2. “Trust the science, not the emotion-baiting headlines.”
          Not even comment-worthy.

          1. Sorry my comments offended. My intention is not to disparage, but to disagree and add perspective.

            When I read something, sometimes I just believe it. Other times I wonder, “Is that really true?” I think that question should cross our minds often. So I hear someone say, “Fireworks at Rushmore must be stopped because perchlorate!” Is that really true? Is there harm in asking and looking into it?

            If perchlorate from fireworks causes meaningful harm to people, wildlife, or the environment then yes, changes should be made. But let’s find out if that’s true before we decide.

            I too have thoughts on the event more broadly, but for clarity my comments here are confined to the perchlorate/fireworks concern.

            Regarding pollution, yes, fireworks cause pollution. The question/debate is how much pollution do they cause, and is that amount enough to worry about?

            This might be an unpleasant truth, but pollution is hard wired into our existence. You cannot exist without experiencing pollution or causing it yourself. I’m guessing that doesn’t bother you because you believe that the pollution you cause is small enough to be acceptable. Don’t you have some possessions that are not biodegradable? You produce waste, you exhale CO2, you leave footprints when you walk. The food you eat only gets to your plate after numerous pollution-producing processes. Electricity doesn’t happen without pollution. On and on. But fear not because the resilience of Planet Earth takes most of this in stride.

            So, aside from being part of an event you didn’t like, how do you determine that the pollution from fireworks is not acceptable?

            1. Be Calm,

              I don’t need pollution to be explained to me. I, for one, am very aware of my carbon footprint.

              And again, please don’t continue to justify this pollution by comparing it to how much other pollution there is – not a valid argument to justify knowingly contributing to pollution.

              As I addressed in my initial comment, why would you knowingly pollute when you don’t have to?

              And, Be Calm, I do not support the use of fireworks anywhere. South Dakota happens to be my home and the Mt. Rushmore area very fire-prone. As I spelled out in my previous comments, these fireworks (as well as the overall event) were callous. The event took risks well-aware of the potential harm it could place on people and our environment.

              Lastly, my analysis reaches well beyond the perchlorate argument to the big picture, there is a lot more to consider here.

              1. Wendy,

                That still leaves the basic question on the table. How do you know that your “carbon footprint” is on the “that’s ok” side of the line, and fireworks are on the “not ok” side of the line? Is there an objective standard you are using? Or is it just your personal opinion?

                Just because an area can be considered “fire-prone” does not mean we must adopt a zero-risk mentality. In America, we can do hard things. We can innovate creative solutions above and beyond rudimentary either/or choices. It’s not a choice between fireworks or no fireworks. We can choose fireworks with appropriate risk mitigations measures. Everyone wins (until political biases are factored in).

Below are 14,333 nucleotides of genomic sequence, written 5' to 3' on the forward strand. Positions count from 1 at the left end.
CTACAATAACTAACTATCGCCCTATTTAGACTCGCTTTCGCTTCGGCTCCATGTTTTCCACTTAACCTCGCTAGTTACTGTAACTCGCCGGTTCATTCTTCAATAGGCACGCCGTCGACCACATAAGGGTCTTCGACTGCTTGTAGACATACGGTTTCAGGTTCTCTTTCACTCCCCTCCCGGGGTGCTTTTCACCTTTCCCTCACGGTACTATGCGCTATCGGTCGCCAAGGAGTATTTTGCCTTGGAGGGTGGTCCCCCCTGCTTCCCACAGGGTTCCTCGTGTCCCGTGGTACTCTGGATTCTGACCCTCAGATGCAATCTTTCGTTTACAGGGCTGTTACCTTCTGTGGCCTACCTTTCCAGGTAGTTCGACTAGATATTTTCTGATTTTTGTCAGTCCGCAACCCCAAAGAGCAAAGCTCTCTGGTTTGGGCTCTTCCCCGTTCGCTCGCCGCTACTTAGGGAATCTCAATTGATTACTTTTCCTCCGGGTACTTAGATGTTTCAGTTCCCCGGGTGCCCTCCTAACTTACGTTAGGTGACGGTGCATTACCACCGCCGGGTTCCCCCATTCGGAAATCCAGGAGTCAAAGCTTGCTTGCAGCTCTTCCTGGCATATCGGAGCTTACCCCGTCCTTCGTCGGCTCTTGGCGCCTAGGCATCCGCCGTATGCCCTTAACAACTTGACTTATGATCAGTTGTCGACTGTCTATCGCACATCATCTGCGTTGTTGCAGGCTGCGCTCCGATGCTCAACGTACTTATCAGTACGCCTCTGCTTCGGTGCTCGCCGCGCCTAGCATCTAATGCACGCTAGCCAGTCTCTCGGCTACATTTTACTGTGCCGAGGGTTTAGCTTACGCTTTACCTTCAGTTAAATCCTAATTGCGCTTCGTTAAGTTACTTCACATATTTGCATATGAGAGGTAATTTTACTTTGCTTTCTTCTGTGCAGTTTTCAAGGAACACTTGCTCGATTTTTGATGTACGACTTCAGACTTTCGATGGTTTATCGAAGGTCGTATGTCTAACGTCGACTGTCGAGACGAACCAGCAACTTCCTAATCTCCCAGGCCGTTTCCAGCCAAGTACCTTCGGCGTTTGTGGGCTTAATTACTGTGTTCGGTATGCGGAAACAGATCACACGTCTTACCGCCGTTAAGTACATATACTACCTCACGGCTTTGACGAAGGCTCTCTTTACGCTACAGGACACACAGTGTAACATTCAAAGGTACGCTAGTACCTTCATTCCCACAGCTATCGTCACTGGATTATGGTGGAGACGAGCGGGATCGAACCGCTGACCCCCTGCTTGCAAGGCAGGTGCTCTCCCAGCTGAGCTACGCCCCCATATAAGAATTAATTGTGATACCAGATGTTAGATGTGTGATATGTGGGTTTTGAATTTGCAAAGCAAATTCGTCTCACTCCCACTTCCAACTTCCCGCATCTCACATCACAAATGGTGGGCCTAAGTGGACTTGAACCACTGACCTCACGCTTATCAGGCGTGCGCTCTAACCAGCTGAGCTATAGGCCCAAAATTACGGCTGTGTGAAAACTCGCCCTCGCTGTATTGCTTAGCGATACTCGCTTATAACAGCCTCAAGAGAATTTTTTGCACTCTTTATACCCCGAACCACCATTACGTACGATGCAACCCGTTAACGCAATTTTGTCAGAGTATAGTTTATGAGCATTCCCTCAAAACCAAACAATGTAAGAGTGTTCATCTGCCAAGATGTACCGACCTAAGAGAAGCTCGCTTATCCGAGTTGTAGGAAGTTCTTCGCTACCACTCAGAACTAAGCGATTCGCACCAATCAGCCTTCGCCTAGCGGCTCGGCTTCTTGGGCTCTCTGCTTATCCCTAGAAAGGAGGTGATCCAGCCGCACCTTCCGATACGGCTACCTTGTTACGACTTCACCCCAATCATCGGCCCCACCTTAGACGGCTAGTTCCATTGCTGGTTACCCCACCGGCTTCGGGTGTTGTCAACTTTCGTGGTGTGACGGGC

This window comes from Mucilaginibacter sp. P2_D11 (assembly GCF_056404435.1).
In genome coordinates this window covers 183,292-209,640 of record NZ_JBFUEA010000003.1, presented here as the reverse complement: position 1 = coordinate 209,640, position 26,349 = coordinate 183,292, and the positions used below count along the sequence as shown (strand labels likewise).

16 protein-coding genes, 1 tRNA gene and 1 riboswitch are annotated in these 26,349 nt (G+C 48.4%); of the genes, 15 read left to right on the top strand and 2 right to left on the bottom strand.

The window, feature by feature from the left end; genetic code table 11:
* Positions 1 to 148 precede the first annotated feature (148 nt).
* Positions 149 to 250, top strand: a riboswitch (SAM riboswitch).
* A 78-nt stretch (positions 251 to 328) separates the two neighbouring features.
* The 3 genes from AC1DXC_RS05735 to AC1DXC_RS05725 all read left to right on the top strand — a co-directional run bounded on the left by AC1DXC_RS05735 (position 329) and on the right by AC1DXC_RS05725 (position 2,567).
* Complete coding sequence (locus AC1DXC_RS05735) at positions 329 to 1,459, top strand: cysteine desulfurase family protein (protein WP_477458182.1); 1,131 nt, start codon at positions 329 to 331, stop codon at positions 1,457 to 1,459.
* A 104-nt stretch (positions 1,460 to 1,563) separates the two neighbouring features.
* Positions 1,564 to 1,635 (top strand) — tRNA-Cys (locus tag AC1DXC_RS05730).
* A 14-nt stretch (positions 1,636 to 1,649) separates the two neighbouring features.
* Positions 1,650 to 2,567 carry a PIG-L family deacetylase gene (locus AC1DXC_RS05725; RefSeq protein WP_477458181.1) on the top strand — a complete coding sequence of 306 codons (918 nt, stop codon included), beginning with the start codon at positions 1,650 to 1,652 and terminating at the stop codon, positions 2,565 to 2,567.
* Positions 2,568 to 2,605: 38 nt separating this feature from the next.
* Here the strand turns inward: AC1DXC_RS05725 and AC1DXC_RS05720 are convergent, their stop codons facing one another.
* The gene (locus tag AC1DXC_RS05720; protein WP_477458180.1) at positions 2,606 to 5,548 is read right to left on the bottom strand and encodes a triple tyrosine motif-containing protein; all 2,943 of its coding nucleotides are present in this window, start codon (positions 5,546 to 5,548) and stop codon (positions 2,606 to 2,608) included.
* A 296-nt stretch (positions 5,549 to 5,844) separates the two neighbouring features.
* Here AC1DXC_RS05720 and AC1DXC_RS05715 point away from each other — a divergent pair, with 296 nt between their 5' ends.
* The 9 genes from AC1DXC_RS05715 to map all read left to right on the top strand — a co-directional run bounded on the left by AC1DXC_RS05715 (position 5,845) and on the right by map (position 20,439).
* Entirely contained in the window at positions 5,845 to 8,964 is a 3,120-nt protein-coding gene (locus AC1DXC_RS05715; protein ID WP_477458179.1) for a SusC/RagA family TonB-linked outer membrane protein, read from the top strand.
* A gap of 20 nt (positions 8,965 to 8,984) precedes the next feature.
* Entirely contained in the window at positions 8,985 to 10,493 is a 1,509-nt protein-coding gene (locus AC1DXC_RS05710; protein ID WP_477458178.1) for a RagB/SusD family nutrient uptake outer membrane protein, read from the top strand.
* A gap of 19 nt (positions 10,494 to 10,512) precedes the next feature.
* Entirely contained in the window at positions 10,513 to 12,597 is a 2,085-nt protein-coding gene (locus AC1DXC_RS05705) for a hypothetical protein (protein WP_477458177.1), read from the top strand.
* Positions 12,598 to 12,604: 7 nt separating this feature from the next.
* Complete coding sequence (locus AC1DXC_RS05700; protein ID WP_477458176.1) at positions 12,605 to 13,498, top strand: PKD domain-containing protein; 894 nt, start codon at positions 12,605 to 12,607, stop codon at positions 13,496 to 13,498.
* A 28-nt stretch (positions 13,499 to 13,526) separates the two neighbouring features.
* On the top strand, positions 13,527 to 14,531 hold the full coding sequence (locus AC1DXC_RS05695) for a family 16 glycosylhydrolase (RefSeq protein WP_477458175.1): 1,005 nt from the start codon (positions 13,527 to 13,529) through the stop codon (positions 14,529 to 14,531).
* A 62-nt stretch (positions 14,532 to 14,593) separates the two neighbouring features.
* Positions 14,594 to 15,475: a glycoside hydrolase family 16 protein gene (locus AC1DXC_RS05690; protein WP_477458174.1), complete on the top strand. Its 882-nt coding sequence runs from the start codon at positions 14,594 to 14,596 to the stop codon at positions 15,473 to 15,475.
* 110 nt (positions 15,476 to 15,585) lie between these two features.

I am thankful for the overwhelmingly positive message of the event and speech. Our monuments serve as important reminders of great people and events in our history. There should be more such monuments, not fewer.

      2. Apparently my response is not allowed. I respect your opinion, but based on the science, I see things differently.

  9. Keep Calm,

    NO PERSON’s carbon footprint is on the absolute safe side! Ridiculous attempt again to justify this event.

    AGAIN. why would we deliberately pollute, risk fire, contribute to the COVID-19 spread, risk damage to our environment, property, people, and wildlife?

    It isn’t about politics, sir.
    There is no way you can logically support the rationale of this event with science. Your true intentions are clear.
    I will end this now.

    1. Wendy,

      Scientists publish studies. Biased know-nothings in the media write the headlines and spin the stories about the studies. Read the studies.

      You are entitled to your opinions, but that’s all. You don’t get to decide that your pollution is allowed to continue, and that other people’s pollution has to stop.

      If you want others to join the way you think or feel, you have to persuade, not force. Some people won’t be persuaded on this issue by someone who has no science-backed argument, and who can’t/won’t defend her own pollution. Caring for Planet Earth is critically important, but it does not require zero pollution or demonizing fireworks to accomplish that.

      It’s disappointing to see the broader concern for the environment co-opted and weaponized to serve political biases. It cheapens legitimate environmental concerns. Our environment deserves better.

      1. Sorry, not political, and I have backed all my comments with fact and focus. And, I am not telling you how to think or feel or what you should or shouldn’t do, it is not my place.
        Have a great weekend!

      2. Thanks Wendy, you too.

        And thanks, Wade. Sadly it’s unusual these days for people on different sides of many issues to discuss them. There’s a lot of misinformation out there designed to shout down opposing views and productive debate. I appreciate Wendy’s and others’ willingness to listen and respond.